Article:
Even as we return to traditional classroom settings, we can bring what we’ve learned about accelerating and individualizing education into the classroom – and we can bring the technology that helped us achieve it, too. Just as corporations are recognizing the benefit of continuing to support a remote workforce, schools are recognizing the benefit of continuing to use the learning systems and technology they implemented during the height of the pandemic.

Technology Improves Education

Hybrid learning does not have to end when schools open. Consider all of the kids sent to school sick because of attendance requirements who could continue to participate in class from home in a hybrid learning environment. Extending this further, consider the capacity for schools in different areas of the country or world that could collaborate on learning through technology. A recent study, “Learning and instruction in the hybrid virtual classroom: An investigation of students’ engagement and the effect of quizzes,” revealed that the ability for students to relate to their peers, as well as their intrinsic motivation, improved when multiple screens and collaborative technology were in place.

As school districts resume full-time, in-person classes, the last thing we want to see happen is that back-to-school means returning to educating students in the same way we did prior to the pandemic. We need to embrace everything we’ve learned during the pandemic, maintain all of the technology and innovation we’ve incorporated, and continue pushing forward.

Going Back to School Shouldn’t Mean Going Back to What Was

The pandemic has been a tragedy of grand proportions, and we do not want to take lightly the impact it has had on people throughout the country and around the world. However, we believe strongly in finding the positive and the hope in any circumstance – and in celebrating the resiliency and the innovative nature of people under pressure. We want to celebrate the scientists who are guiding us through the pandemic with rapidly developed vaccines and treatments. And of course, because of the industry we are in, we are elated with the progress we’ve seen in edtech and the nearly overnight transformation it has had on education – which is why it is all the more important that going back to school does not mean falling back into pre-pandemic patterns of providing education.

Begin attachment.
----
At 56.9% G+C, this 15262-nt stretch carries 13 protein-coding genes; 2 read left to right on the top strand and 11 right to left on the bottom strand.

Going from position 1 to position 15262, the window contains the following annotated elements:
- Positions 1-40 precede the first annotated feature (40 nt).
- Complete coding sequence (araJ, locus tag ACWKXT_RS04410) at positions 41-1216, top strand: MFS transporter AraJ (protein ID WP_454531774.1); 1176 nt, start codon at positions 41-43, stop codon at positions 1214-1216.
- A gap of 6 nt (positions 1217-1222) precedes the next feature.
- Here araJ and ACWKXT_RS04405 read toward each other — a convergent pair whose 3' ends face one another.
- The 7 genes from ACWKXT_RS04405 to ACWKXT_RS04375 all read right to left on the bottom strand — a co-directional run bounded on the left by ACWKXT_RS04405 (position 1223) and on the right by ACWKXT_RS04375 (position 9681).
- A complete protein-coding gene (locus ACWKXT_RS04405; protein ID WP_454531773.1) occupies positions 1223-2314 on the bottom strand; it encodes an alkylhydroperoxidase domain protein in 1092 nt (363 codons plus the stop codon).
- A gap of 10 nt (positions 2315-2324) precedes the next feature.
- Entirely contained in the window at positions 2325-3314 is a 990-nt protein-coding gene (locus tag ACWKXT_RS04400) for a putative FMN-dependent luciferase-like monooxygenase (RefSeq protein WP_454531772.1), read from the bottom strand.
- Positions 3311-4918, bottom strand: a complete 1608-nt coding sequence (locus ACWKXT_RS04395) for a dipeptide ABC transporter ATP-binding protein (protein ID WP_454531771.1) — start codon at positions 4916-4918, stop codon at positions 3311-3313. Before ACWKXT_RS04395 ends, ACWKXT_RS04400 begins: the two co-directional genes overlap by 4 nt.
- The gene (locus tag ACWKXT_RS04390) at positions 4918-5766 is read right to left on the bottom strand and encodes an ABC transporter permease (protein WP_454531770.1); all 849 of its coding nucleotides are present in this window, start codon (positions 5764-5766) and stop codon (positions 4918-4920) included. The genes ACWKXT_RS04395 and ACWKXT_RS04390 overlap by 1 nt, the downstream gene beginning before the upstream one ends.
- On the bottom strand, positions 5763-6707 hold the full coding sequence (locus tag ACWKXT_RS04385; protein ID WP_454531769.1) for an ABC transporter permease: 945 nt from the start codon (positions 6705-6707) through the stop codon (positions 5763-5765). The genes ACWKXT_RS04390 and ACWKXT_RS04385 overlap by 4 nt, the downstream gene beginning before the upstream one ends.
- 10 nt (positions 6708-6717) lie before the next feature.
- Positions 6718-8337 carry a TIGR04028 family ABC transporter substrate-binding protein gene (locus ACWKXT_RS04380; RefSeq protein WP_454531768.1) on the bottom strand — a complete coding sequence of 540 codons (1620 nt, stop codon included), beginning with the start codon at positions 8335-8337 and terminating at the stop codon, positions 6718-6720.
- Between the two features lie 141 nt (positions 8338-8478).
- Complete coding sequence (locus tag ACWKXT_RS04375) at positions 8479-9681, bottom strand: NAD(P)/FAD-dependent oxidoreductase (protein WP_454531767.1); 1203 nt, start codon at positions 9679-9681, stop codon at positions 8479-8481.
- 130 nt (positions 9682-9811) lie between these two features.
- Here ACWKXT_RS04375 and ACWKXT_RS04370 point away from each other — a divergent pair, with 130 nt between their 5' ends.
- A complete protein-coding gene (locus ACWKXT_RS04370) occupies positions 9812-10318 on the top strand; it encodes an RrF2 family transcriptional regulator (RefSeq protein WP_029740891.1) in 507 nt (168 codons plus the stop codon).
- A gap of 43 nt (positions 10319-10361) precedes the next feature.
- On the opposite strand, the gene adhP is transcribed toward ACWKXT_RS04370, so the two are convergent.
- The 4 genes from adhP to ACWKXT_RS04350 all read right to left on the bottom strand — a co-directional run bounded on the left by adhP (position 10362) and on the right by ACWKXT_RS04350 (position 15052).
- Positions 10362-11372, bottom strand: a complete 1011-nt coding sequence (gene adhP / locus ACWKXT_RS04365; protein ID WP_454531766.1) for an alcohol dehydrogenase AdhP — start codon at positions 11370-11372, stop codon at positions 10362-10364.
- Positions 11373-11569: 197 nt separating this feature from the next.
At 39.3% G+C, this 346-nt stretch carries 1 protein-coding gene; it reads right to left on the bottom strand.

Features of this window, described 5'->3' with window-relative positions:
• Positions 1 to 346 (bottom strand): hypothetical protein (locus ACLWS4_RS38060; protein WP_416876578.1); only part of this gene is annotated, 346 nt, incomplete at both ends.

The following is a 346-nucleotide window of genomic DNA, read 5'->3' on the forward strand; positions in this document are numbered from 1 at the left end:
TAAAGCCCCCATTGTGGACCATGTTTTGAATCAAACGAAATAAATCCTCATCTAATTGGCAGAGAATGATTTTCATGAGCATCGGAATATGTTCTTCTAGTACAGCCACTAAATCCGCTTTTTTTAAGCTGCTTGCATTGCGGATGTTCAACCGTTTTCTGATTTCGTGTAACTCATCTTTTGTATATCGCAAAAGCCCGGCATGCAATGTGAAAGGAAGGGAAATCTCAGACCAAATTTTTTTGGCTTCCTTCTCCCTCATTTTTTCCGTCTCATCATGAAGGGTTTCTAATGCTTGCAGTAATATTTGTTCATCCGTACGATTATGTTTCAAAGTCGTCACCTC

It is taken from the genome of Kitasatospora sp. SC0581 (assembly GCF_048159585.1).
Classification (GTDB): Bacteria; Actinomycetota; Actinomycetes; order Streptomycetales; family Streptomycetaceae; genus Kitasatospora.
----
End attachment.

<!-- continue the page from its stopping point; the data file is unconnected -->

Edtech Should Be Here to Stay

Edtech has often been haphazardly incorporated into curricula, almost as a forced segment instead of a method for enabling teachers to better engage and encourage students. Having been thrust into online education, edtech and tech solutions took a front seat for many schools for the first time. But that technology, which may have been hastily thrown together to meet an urgent need, can now be properly integrated into varied curricula permanently.

Moving Education Forward

Hybrid learning, exposing students to the technology in which they will need to be savvy for success in the work environment, and giving educators tools that make it easier for them to be effective and engaging without being bogged down in the minutiae of paperwork should be priorities. Learning systems that allow teachers to automate lessons and grading practices, so that they can focus on individualized attention to students, should be the norm, not just a pandemic response.

Back to School Does Not Have to Mean Back to What Was

We will be announcing some new collaborations and innovations throughout the year, but the main motivation will be to continue pushing education into the 21st century. As school districts begin discussing the resumption of full-time, in-person classes, the last thing we want to see happen is for back to school to become a euphemism for back to what many consider to be normal.

In an education system that literally has not been updated in over a century, the changes that have happened because we have had to adapt must be sustained. We need to embrace everything we’ve learned during the pandemic, maintain all of the technology and innovation we’ve incorporated, and continue pushing forward.